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Creating Colored QR Codes During a Data Merge

Since the release of InDesign CC, it has been possible to create QR codes directly in InDesign by choosing Object > Generate QR Code, with or without a frame selected. In the dialog box, you can insert the data that the QR code will represent (the Type), and choose the color of the QR code.

In more recent versions, the Data Merge feature has been improved to import variable QR codes based on data in the source file. More information on how to create QR codes for Data Merge can be found here.

However, there is a major limitation with this feature: the QR codes generated during a data merge could only have a black fill, and there was no way to change the color during the merge.

There are several potential solutions to this issue, such as:

  • Merge to an InDesign file and post-process the QR codes by changing the colors manually in each code. A solution that will work but take time.
  • A workaround that I produced a javascript for along with a video explanation. However, if the database changes, the procedure needs to be re-run.
  • A dedicated plug-in that can handle colored QR codes.

But it turns out, the answer to creating colored QR codes for a print project is actually quite simple: use a transparency mask to make the QR code show through the desired color, similar to the technique shown in this article.

This technique that requires you use three square frames of the same size within a data merge that has at least one QR code field:

  • The frame at the bottom of the stacking order is the desired color of the Fill of the QR code.
  • The frame in the middle of the stacking order is the desired color of the Background of the QR code
  • The frame at the top of the stacking order is the variable QR code itself.

Select the top frame that contains the variable QR code and from the Effects panel, set the Object Opacity to zero. This should make the frame become clear.

Align the centers of the middle and top frame together so that they overlap, and group them.

With the group selected, click the Knockout Group button of the Effects panel.

Lastly, align the centers of the bottom frame and the selected group, but do NOT group them.

At this point, you might think this trick hasn’t worked. However, go to the Separations panel and from the View dropdown, select Separations.

Voila, the technique is complete! The only thing left to do is toggle through the records in the Data Merge preview to confirm that the QR Codes are changing but the colors here remain the same between each record.

Bonus Tip:

This technique also allows a type of fill that would not normally work for static QR codes, namely gradients. Instead of using a solid red fill on the bottom as per the previous example, a linear or radial gradient can be used.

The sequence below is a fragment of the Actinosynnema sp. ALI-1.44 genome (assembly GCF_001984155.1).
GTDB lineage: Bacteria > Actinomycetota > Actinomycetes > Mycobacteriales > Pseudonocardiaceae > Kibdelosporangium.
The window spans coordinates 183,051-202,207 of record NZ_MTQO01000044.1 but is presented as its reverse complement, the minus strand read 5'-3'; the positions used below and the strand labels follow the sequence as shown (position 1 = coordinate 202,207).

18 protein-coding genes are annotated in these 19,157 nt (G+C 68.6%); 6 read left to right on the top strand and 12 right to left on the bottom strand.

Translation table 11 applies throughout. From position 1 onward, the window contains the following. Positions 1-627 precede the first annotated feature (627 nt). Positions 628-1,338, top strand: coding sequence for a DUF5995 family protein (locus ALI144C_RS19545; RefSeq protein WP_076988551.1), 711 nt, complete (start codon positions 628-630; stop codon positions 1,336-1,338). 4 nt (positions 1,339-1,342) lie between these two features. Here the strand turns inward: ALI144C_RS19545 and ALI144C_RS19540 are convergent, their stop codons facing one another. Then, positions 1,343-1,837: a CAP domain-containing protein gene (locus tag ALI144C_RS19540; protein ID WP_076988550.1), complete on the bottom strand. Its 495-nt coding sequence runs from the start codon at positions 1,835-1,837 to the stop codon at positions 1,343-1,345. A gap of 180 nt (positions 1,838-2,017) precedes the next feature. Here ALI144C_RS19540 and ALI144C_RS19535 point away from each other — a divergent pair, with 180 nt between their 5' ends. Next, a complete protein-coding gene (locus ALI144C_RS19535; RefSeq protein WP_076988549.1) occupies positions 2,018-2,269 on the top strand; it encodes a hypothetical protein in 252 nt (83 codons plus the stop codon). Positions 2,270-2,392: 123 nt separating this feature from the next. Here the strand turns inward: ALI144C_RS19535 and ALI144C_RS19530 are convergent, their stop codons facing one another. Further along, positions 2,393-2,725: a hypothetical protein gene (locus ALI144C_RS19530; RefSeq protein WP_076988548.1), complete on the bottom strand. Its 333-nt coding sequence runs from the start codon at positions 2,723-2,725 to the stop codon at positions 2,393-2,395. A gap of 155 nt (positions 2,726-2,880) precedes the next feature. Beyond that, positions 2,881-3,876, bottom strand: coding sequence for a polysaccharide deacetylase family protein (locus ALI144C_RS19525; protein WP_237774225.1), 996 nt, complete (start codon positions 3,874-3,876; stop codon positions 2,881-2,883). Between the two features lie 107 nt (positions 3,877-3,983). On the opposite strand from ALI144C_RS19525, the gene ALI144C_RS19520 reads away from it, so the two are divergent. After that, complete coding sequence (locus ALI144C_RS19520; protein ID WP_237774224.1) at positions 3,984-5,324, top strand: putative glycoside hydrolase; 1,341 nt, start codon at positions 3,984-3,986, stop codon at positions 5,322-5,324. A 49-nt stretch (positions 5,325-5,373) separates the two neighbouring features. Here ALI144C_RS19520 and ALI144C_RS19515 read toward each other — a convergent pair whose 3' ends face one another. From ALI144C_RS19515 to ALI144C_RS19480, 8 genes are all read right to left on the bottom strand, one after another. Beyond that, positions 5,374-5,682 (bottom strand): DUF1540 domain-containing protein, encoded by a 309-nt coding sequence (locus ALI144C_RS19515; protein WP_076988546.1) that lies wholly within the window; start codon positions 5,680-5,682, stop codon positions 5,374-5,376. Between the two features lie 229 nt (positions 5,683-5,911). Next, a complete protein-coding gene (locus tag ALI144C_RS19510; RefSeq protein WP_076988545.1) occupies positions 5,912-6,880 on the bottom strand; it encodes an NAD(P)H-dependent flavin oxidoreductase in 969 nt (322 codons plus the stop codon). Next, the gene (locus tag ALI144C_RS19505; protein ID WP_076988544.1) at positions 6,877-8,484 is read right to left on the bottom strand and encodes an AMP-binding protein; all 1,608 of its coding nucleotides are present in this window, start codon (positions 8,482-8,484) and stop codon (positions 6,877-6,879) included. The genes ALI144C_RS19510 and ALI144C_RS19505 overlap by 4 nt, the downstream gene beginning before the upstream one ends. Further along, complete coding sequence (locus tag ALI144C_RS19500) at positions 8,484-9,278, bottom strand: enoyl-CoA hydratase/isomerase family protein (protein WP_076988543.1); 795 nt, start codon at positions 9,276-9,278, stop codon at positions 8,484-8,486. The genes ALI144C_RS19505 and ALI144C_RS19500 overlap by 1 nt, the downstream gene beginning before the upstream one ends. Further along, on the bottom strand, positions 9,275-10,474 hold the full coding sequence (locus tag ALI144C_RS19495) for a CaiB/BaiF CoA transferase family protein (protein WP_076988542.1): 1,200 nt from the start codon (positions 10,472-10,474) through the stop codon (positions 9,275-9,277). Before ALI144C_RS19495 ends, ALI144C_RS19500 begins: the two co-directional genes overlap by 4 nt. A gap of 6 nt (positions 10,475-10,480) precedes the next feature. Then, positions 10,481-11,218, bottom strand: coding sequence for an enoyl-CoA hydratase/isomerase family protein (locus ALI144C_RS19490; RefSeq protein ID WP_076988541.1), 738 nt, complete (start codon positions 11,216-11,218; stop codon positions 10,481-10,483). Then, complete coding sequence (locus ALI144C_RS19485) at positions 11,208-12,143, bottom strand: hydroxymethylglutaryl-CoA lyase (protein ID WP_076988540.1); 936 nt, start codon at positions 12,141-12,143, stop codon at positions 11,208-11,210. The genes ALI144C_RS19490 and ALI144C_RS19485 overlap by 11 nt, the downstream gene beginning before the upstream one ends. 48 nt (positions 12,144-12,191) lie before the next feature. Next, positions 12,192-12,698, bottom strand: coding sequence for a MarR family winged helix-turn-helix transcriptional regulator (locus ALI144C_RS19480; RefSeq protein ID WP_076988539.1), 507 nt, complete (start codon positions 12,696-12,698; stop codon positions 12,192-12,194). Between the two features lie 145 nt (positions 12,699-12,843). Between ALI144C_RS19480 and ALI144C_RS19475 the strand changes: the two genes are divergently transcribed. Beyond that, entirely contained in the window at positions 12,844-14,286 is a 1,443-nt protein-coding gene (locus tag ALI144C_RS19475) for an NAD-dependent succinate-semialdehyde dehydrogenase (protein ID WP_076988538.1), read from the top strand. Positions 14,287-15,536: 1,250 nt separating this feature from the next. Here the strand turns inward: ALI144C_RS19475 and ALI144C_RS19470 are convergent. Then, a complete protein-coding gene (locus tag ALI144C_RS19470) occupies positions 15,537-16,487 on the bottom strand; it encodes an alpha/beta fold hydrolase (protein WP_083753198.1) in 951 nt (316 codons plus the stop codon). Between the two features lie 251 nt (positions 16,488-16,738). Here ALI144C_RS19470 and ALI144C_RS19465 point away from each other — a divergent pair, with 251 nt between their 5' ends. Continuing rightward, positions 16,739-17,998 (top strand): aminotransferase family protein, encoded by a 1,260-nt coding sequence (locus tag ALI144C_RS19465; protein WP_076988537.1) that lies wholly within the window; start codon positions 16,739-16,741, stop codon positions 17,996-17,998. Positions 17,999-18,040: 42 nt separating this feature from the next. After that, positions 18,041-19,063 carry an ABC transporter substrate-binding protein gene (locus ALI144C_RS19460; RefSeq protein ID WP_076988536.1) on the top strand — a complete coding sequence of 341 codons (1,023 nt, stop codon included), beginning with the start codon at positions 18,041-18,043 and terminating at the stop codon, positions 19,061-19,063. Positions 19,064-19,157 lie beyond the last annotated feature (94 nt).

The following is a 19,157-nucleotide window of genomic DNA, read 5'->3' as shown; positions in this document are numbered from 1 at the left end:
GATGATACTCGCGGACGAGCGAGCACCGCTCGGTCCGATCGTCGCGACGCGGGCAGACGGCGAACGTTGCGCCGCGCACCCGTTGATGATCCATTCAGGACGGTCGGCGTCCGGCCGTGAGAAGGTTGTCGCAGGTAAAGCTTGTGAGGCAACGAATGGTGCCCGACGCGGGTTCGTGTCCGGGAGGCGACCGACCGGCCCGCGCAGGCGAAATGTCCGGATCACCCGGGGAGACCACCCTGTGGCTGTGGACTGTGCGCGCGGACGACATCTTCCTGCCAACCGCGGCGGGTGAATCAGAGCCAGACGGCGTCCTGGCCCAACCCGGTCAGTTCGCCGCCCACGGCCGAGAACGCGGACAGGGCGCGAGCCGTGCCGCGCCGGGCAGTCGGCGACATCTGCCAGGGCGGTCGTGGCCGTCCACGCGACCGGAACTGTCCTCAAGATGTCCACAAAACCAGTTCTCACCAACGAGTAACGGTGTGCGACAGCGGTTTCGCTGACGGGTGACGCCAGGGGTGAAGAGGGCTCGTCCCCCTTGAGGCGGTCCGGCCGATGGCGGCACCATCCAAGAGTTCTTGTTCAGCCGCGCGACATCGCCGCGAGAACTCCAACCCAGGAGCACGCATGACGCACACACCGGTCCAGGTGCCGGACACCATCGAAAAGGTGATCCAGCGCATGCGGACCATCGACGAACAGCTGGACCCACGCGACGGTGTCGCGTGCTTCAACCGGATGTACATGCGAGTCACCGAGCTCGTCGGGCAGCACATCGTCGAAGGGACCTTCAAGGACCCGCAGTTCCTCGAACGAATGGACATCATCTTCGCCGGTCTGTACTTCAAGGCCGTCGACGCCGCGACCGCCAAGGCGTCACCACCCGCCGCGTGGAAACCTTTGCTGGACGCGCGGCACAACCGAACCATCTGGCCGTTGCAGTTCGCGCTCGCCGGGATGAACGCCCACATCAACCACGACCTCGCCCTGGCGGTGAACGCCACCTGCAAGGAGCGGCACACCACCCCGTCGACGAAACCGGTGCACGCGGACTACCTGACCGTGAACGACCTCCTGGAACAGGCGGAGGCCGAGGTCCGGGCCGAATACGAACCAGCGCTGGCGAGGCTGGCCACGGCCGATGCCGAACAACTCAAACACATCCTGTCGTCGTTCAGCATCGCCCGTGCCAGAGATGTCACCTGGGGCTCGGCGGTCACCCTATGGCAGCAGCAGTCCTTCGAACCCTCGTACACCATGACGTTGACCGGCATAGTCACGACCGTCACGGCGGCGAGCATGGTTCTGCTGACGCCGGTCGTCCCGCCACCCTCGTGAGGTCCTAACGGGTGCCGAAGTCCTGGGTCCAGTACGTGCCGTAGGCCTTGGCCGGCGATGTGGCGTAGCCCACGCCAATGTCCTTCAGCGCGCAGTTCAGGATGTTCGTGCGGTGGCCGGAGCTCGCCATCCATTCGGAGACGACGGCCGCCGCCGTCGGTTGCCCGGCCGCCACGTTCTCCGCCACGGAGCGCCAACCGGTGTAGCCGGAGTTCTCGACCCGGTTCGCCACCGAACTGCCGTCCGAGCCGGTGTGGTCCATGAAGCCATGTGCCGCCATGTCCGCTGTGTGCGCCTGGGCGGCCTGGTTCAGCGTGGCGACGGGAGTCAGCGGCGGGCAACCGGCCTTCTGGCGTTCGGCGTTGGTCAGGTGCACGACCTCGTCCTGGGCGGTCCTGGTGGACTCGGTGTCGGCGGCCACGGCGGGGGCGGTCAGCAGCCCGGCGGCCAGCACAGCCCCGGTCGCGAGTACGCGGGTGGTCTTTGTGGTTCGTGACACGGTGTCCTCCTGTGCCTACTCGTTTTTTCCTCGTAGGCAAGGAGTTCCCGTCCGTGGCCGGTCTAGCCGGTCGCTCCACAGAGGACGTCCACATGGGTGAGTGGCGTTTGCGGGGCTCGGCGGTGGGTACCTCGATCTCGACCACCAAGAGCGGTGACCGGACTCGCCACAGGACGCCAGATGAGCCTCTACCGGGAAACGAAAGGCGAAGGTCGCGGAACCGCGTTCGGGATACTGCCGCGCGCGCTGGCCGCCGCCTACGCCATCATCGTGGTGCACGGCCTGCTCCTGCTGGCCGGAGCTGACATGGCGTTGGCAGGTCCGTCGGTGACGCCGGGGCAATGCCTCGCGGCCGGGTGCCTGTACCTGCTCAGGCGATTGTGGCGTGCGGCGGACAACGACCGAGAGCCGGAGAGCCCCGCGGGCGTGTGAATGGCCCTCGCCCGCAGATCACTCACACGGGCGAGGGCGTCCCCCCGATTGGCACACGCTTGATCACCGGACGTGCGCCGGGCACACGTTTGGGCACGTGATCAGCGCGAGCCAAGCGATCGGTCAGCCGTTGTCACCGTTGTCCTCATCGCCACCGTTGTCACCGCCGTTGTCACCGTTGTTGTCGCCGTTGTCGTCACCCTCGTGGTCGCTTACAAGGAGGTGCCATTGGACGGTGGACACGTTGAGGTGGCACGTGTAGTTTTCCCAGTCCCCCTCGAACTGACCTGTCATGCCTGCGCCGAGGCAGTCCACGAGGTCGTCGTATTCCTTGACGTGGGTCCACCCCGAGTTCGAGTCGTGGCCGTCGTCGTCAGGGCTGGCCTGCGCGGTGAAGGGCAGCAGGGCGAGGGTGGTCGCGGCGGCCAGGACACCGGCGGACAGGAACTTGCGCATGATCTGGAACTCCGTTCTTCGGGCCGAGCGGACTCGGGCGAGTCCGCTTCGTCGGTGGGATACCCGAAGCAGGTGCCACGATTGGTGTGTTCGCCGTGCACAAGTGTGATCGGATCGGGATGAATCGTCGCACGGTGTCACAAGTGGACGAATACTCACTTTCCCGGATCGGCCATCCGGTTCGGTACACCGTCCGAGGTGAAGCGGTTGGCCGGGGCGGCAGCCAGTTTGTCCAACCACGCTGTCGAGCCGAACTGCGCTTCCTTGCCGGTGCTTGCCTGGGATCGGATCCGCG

Colin Flashman

Colin Flashman

A prepress operator and graphic designer for a South Australian commercial printer, with close to 20 years of experience in the trade. He is also a regular contributor to this site and InDesign Magazine, and hosts his own prepress blog "Colecandoo".
Colin Flashman

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  • - November 30, -0001
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6 Comments on “Creating Colored QR Codes During a Data Merge

  1. Choose some solid color and make sure that your device can actually recognise the qr code. You don’t need to make a print for testing. You can test from screen and if that works you art should be safe.

    Good article.
    Thanks Colin

  2. @Colin, what if the front frame would consist of a text frame with some paragraph style using grep styles and character styles set to use underline option. That way you could think of using dynamic color for the QRcode as you already demonstrated in many of your works. Am I wrong ?

    • Hi Loic,
      while reading this article I instantly thought abbout exactly this.

      Character styles with underlining with different colors. Triggered by GREP Styles with something like a color code: 1 for color 1 that comes with character style 1, 2 for color 2 that comes with character style 2 and so on…

      Data:
      0 1
      0 2

      GREP Styles:
      ^0 1$ > CharacterStyle-1
      ^0 2$ > CharacterStyle-2

      Formatting: Fully Justified.

      Regards,
      Uwe

      • @Uwe and Loic
        You have read my mind. This will be covered in future articles, but for now I just wanted to start off very simply with the use of an old-but-gold trick to change the color of variable QR Codes. Stay tuned, more will follow on this…

  3. Hello Colin,

    Thank you for sharing this wonderful article on Creating Colored QR Codes During a Data Merge. It’s one of the best articles I have read in recent times.

  4. the Data Merge feature has been improved to import variable QR codes based on data in the source file.However, there is a major limitation with this feature: the QR codes generated during a data merge could only have a black fill, and there was no way to change the color during the merge.

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